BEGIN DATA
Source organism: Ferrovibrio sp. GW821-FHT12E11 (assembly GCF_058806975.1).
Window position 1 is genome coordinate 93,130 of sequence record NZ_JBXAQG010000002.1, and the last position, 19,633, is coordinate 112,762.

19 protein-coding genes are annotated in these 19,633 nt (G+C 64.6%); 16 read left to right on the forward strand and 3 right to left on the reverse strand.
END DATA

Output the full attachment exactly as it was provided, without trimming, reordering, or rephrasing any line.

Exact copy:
Source organism: Ferrovibrio sp. GW821-FHT12E11 (assembly GCF_058806975.1).
Window position 1 is genome coordinate 93,130 of sequence record NZ_JBXAQG010000002.1, and the last position, 19,633, is coordinate 112,762.

19 protein-coding genes are annotated in these 19,633 nt (G+C 64.6%); 16 read left to right on the forward strand and 3 right to left on the reverse strand.